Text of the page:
Russian Space Program Hits Another Hiccup, May Lose Orbiting Geckos

We hate to give you any more tragic news in this trying month of international chaos, but we’ve just received word that a satellite full of geckos is in dire danger of perishing in space.

The reptile crew of the Photon-M satellite—serving alongside valiant fruit flies and mushrooms—could plummet into the cold reaches of the cosmos, unless Russian mission control can re-establish communications with the craft which were lost Thursday.  

Checkered Past of Russia’s Space Program

The recent loss of contact is the most recent kerfluffle of various recent setbacks for the country's once famed space industry, which includes the fiery loss of two other satellites earlier this year (including one meant to provide internet service to remote parts of the country), and the initial (live television) cancelation of Russia's first new spacecraft since the Soviet era, the Angara rocket. Thankfully for the job security of space engineers, the craft was successfully launched earlier this month.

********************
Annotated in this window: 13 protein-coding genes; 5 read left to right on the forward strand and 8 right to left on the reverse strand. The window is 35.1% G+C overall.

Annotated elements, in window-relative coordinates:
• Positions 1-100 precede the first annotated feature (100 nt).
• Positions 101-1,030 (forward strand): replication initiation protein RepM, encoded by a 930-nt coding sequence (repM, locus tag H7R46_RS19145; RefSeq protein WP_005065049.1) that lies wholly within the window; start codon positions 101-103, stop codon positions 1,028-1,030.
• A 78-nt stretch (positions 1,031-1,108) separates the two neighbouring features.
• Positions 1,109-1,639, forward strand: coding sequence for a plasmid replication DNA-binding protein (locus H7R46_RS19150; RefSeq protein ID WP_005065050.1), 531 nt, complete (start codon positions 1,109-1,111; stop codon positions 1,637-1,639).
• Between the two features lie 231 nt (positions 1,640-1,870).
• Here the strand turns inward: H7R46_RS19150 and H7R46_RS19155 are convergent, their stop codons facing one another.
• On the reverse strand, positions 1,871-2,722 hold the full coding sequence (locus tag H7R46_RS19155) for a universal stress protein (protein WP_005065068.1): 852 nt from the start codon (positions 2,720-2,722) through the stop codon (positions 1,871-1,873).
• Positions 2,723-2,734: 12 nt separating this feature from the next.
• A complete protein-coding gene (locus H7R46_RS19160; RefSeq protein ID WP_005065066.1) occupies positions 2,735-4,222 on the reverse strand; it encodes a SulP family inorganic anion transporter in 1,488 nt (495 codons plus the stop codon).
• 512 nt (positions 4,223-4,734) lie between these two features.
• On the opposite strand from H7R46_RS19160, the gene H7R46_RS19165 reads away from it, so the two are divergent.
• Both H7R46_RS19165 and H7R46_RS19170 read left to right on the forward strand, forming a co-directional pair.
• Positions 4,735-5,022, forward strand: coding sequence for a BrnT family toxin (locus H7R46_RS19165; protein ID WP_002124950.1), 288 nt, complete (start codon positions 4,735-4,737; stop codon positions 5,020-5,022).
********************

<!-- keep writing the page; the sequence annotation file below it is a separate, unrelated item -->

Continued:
The Photo-M series of satellites likewise have had a mixed history. These vessels specifically carry animals for scientific observance. The first attempted satellite of this series first began circling in 2001, fell back to Earth, and improbably managed to kill a soldier who had been watching the launch. But the most recent craft in 2007 containing all kinds of unwitting Earth creatures—including newts, gerbils, slugs, butterflies and spiders—successfully launched and returned to Earth.  

Are the Gecko Experiments Retrievable?

So far other (life giving) systems in the gecko satellite are still functioning, meaning scientists are currently able to gather the precious data about the effect of weightlessness on the lizards’ sex lives. (Because apparently that’s a topic considered worthy of millions of dollars in expenditures.) But will mission control be able to reconnect with the satellite to issue directions for a safe trip back to Earth—potential gecko-lings conceived sans gravity in tow?

Stay tuned.


Image: Thinkstock


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